Peters pitched for the LA Angels in 2019 with a 4-4 record in 12 starts while appearing in five more games in relief. His 5.38 ERA was below his career average of 5.70. If Peters wants to stick around in the majors, he will need to improve his numbers. Peters is entering his second season with Los Angeles after being traded from Miami, the Marlins selected him in the 10th round of the 2014 MLB Draft.
Hoby Milner is also looking to make the roster and help the Angels in 2020. Milner played in Texas from 2010-2012 before being drafted by the Philadelphia Phillies in the 2012 MLB Draft. The seventh-round pick made his Major League debut on June 20, 2017. Not even a week after being designated for assignment after a lengthy stay in the bigs, Milner was shipped to Tampa Bay.
In Tampa, things didn’t go much better for Milner. One day after being brought up to the Rays he was sent back down to Triple A Affiliate Durham. Following the 2018 season, Milner signed a minor league contract with the Los Angels Angels. He was invited to Angels Spring Training to attempt to earn a spot on the 25-man roster.
Milner has a career ERA of 3.40 with a record 0-0 record in 42.1 career innings pitched.
Former Longhorns catcher Tres Barrera is hoping to get his Major League Baseball opportunity with the Nationals in 2020.
Tres Barrera’s major league career has been a short one so far. After being drafted in the sixth round of the 2016 MLB Draft by the Washington Nationals. The former Longhorns catcher was invited to the Nats’ major league camp in 2019 before being assigned to Double A Harrisburg Senators.
In the minors during the 2019 season, Barrera batted .249 with eight HRs and 46 RBIs. He was called up to the big leagues on September 8th. He went hitless in two at bats while appearing in two games. He was not a part of the postseason roster as the Nationals defeated the Houston Astros to win the World Series.
In 2020, Barrera will be looking to have more of a role with the Nationals. Following the World Series victory for Washington they declined the second-year option of catch Yan Gomes who was behind the plate for the final four games of the fall classic. That might have opened the door for Barrera, however Gomes was brought back on a new two-year deal.
The other catcher on the roster Kurt Suzuki will be in the final year of his contract. Suzuki will be 36 this season which marks his 14th in the league. Given that Gomes and Suzuki are in place for the Nat’s title defense run, it might be another year that Barrera will have to plug away in the minors in hopes of earning his shot in 2021.
Former Texas Longhorns closer and current Milwaukee Brewer Corey Knebel is eyeing a mid April return to the mound.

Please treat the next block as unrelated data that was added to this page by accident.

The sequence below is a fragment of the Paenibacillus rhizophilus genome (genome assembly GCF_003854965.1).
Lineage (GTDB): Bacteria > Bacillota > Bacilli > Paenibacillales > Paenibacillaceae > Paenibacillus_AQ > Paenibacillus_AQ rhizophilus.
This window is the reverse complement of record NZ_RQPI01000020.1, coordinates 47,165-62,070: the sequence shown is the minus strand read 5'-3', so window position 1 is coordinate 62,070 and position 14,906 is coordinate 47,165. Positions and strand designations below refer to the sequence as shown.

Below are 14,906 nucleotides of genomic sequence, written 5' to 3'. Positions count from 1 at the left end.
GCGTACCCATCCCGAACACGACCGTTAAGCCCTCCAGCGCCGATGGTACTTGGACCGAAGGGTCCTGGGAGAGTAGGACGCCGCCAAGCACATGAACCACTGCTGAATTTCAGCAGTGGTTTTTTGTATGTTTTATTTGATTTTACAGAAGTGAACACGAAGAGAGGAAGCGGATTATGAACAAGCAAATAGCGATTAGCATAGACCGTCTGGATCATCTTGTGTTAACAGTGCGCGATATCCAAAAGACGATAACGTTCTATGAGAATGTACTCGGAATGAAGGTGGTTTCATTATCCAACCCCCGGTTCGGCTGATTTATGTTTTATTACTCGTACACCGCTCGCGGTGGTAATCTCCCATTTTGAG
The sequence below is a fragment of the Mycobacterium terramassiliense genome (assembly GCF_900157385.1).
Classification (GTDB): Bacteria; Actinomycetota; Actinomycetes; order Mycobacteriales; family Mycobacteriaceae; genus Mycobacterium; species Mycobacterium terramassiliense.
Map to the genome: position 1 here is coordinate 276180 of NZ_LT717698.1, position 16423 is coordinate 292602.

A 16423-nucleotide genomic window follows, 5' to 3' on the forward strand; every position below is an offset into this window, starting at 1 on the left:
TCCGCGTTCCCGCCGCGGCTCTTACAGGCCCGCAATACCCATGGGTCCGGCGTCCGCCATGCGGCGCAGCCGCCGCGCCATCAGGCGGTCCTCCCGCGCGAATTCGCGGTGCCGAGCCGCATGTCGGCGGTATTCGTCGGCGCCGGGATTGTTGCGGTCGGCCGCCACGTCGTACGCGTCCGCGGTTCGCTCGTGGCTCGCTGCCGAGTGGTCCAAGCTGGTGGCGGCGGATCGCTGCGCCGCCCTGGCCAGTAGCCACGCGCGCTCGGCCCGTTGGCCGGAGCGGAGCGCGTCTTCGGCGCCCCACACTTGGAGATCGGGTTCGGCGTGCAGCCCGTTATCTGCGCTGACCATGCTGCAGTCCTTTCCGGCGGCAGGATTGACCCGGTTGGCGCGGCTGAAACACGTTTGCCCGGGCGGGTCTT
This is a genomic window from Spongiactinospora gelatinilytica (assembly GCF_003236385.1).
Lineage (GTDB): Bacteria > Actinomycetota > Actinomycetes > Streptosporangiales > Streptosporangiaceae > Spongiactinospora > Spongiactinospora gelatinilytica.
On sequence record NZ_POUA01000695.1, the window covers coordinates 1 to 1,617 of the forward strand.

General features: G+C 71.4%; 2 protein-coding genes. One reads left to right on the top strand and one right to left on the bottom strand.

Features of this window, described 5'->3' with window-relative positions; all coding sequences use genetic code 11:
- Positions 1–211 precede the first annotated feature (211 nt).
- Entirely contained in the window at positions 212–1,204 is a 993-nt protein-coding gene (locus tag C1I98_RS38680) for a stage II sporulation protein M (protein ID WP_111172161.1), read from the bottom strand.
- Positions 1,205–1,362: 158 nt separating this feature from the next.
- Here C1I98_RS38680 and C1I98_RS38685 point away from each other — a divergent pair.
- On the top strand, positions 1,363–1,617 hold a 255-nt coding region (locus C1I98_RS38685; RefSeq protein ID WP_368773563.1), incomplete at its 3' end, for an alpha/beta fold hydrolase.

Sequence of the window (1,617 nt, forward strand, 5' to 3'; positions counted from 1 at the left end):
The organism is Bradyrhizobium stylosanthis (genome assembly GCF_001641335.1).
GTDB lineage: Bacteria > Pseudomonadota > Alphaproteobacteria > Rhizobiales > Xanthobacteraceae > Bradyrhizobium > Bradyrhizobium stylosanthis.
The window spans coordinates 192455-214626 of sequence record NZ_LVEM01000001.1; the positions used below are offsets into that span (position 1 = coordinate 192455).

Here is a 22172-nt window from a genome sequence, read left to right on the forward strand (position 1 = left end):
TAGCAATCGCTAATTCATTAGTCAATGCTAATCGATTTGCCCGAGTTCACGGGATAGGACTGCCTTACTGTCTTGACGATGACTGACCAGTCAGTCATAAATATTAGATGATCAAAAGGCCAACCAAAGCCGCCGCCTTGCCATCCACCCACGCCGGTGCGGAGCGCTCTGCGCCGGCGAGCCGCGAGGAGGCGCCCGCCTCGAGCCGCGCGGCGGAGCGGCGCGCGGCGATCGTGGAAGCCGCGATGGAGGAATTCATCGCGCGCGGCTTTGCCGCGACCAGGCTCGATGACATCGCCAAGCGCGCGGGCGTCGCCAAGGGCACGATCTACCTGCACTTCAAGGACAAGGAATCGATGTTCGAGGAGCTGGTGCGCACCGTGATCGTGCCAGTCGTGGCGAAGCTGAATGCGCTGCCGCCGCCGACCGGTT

It wasn’t quite the 2019 season that former Texas Longhorns pitcher Corey Knebel had hoped for. After a career year in 2017 for the Milwaukee Brewers, the numbers weren’t quite up to snuff in 2018. For Knebel, he was an All-Star for the Brewers in 2017.
That year he led the Majors in appearances with 76, while getting the save in 39 games. He would finished the season with a 1.78 (ERA) earned run average. His 2018 season wouldn’t be near as kind as Knebel posted a 3.58 ERA with a 4-3 record in 57 appearances while earning 16 saves. The 2019 season was hoping to see him return to his All-Star form for the Brewers.
In March of 2019 it was reported that Knebel would miss the season due to an injured elbow that would require Tommy John surgery to repair a tear of the ulnar collateral ligament. The typical recovery and best case scenario is a 13-month recovery time to begin playing baseball again.
According to CBS Sports, Knebel is eyeing a mid-April return to the mound. Barring any setbacks which the report states that there were none, fits right in with the 13-month recovery period. The former Longhorn will likely come in as a middle reliever and eventually getting an opportunity to earn his spot as the Brewers’ closer once again.
Knebel came to Texas in 2011 where he became the closer. That year he recorded 19 saves earning him First Team All-American honors and tying a school record. He played until 2013 where he was drafted by the Detroit Tigers with the 39th overall pick.
He made his Major League Debut against the Texas Rangers in 2014 before being traded from Detroit to Texas. That year Knebel sprained that same UCL before being shut down. In the offseason, Knebel was part of a package that sent him to Milwaukee. In 2017 he was named National League All-Star.